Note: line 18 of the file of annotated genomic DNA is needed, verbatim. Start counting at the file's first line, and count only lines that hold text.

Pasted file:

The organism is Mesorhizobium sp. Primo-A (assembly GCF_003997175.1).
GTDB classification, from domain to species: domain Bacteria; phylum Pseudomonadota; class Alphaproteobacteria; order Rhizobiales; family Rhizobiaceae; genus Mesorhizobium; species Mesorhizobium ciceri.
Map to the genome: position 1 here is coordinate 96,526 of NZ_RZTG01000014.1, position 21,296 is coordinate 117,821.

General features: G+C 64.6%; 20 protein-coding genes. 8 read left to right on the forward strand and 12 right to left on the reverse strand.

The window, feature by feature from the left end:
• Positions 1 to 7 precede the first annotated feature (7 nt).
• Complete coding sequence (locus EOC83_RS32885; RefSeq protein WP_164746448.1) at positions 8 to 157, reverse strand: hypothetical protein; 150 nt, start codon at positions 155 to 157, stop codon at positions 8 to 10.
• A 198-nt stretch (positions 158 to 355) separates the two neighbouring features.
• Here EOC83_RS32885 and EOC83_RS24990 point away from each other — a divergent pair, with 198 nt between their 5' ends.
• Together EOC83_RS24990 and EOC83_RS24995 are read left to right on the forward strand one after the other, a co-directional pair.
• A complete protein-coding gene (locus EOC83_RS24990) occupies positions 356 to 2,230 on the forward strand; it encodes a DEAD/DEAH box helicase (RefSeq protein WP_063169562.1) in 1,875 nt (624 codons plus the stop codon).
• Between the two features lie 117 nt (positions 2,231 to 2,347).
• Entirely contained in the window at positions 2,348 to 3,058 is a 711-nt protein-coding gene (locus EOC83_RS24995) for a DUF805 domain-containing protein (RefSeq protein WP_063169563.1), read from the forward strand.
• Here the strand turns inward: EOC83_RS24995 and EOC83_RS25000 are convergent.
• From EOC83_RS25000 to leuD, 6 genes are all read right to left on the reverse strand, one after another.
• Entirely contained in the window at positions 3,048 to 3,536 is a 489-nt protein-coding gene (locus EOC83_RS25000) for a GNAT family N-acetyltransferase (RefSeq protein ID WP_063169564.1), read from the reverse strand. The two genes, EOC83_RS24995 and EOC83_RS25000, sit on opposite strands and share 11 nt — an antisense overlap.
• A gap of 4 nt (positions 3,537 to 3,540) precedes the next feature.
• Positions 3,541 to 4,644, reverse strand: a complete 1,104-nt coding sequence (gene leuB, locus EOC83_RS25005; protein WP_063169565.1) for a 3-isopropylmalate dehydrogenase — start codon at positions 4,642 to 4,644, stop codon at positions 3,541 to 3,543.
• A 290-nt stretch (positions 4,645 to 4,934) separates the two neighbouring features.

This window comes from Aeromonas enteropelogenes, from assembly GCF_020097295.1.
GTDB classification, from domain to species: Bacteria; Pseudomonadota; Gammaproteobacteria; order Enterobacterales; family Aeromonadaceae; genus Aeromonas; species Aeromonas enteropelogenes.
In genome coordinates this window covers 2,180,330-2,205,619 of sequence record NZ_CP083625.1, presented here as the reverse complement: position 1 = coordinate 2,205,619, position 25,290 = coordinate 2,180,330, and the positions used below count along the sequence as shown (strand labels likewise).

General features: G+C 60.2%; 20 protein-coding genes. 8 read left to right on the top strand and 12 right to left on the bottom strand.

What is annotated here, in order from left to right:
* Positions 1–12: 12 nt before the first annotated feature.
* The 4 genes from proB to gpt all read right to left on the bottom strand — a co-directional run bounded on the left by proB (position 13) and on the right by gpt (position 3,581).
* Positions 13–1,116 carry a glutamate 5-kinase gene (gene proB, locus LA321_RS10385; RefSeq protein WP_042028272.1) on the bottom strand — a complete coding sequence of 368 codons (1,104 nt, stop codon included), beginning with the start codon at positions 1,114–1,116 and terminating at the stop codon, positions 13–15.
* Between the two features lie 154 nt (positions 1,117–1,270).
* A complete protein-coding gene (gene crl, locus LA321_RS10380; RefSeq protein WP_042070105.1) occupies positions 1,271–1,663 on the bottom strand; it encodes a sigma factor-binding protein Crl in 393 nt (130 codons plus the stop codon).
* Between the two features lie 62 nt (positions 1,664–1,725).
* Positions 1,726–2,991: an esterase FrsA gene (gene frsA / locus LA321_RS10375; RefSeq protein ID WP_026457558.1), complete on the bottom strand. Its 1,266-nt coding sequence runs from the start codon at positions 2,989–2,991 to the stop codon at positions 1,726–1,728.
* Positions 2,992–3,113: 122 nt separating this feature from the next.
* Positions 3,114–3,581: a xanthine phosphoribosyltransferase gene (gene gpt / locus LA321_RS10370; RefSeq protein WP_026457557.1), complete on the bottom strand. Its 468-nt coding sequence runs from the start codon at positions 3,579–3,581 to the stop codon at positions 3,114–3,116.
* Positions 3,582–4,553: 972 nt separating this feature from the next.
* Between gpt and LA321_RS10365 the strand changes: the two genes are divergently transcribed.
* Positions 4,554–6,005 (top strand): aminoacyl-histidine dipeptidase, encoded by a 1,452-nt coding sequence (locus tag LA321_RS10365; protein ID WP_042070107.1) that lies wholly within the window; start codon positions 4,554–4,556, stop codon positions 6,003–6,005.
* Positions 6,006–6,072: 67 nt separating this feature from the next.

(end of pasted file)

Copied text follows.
• Positions 3,541 to 4,644, reverse strand: a complete 1,104-nt coding sequence (gene leuB, locus EOC83_RS25005; protein WP_063169565.1) for a 3-isopropylmalate dehydrogenase — start codon at positions 4,642 to 4,644, stop codon at positions 3,541 to 3,543.